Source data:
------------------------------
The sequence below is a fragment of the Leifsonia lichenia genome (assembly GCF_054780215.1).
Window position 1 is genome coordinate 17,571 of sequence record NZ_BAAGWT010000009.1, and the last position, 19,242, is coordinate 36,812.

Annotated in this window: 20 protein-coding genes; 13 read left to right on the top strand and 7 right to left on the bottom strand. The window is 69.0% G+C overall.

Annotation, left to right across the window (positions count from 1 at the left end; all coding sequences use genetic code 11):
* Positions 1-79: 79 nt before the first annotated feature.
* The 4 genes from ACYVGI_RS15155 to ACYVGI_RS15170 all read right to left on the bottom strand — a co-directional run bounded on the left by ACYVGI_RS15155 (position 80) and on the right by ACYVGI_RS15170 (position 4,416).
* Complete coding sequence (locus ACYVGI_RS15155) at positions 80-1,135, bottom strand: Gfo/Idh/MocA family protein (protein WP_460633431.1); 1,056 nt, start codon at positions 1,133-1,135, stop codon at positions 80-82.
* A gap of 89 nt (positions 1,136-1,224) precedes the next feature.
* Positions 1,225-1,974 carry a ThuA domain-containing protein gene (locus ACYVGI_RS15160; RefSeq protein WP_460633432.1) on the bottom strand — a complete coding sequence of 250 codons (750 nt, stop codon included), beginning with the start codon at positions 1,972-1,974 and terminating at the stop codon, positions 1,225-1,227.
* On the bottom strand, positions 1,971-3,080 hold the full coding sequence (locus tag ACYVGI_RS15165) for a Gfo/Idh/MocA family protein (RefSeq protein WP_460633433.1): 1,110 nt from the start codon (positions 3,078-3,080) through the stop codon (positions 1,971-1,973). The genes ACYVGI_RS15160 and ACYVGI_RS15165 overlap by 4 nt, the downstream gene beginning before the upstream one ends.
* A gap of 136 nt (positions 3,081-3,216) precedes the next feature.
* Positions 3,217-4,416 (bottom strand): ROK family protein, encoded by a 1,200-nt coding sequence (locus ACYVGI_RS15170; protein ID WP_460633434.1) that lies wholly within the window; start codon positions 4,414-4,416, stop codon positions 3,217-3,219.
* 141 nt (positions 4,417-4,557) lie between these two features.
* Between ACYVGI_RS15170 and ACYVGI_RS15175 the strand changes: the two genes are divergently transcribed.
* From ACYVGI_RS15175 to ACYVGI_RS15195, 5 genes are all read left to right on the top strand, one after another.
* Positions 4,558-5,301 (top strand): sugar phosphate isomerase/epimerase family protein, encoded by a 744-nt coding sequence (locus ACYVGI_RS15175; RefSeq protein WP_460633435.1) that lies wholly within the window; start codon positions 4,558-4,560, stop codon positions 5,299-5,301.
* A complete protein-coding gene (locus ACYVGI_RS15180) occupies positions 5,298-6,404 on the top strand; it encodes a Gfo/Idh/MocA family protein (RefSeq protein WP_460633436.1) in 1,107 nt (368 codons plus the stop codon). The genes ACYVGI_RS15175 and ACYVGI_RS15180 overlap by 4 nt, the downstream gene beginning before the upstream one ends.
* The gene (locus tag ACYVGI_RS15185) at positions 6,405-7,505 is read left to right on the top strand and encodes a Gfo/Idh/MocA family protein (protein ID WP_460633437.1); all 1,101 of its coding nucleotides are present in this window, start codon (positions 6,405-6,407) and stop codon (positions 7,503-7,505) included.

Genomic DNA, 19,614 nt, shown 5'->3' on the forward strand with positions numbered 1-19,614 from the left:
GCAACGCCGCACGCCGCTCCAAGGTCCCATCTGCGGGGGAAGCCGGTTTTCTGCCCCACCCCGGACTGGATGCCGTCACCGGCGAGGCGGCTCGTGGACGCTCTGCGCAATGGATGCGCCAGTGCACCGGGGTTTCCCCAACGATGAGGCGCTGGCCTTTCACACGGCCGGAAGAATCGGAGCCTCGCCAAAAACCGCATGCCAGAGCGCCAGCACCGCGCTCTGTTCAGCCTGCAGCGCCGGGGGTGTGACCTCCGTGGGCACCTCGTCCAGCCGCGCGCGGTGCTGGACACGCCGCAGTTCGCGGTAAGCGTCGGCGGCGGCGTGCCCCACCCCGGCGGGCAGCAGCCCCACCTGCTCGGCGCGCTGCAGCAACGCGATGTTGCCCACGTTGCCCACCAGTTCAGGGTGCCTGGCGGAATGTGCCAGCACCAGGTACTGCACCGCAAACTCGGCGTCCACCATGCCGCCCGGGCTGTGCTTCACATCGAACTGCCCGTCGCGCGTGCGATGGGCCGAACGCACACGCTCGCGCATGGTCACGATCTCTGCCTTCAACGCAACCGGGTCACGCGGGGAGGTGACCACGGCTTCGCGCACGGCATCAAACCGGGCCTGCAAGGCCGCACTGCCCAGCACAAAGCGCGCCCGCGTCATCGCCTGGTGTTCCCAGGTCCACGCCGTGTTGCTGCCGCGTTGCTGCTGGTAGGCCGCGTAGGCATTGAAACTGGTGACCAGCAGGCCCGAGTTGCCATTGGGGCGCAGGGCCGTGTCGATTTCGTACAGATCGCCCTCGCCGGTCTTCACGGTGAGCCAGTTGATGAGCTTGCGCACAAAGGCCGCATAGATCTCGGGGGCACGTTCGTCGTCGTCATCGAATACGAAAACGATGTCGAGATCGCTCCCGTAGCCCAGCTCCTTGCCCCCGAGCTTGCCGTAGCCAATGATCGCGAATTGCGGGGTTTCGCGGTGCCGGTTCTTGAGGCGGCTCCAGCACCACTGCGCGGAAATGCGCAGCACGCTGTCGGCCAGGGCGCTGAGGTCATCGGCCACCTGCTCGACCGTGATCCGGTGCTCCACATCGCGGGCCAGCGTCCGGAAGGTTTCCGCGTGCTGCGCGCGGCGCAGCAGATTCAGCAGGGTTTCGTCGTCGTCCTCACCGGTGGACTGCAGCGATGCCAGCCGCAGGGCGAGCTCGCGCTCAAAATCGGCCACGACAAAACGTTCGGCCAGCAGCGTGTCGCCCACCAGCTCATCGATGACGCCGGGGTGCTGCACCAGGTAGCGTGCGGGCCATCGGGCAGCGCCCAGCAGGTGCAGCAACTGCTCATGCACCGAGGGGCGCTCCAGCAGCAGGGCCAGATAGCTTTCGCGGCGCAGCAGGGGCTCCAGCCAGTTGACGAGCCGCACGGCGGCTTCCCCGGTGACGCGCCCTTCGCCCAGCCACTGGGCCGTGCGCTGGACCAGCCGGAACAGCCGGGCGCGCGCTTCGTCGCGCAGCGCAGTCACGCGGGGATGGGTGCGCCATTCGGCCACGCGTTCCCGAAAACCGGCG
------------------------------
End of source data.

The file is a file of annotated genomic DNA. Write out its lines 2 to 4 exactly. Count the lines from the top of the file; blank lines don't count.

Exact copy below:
Window position 1 is genome coordinate 17,571 of sequence record NZ_BAAGWT010000009.1, and the last position, 19,242, is coordinate 36,812.

Annotated in this window: 20 protein-coding genes; 13 read left to right on the top strand and 7 right to left on the bottom strand. The window is 69.0% G+C overall.

Annotation, left to right across the window (positions count from 1 at the left end; all coding sequences use genetic code 11):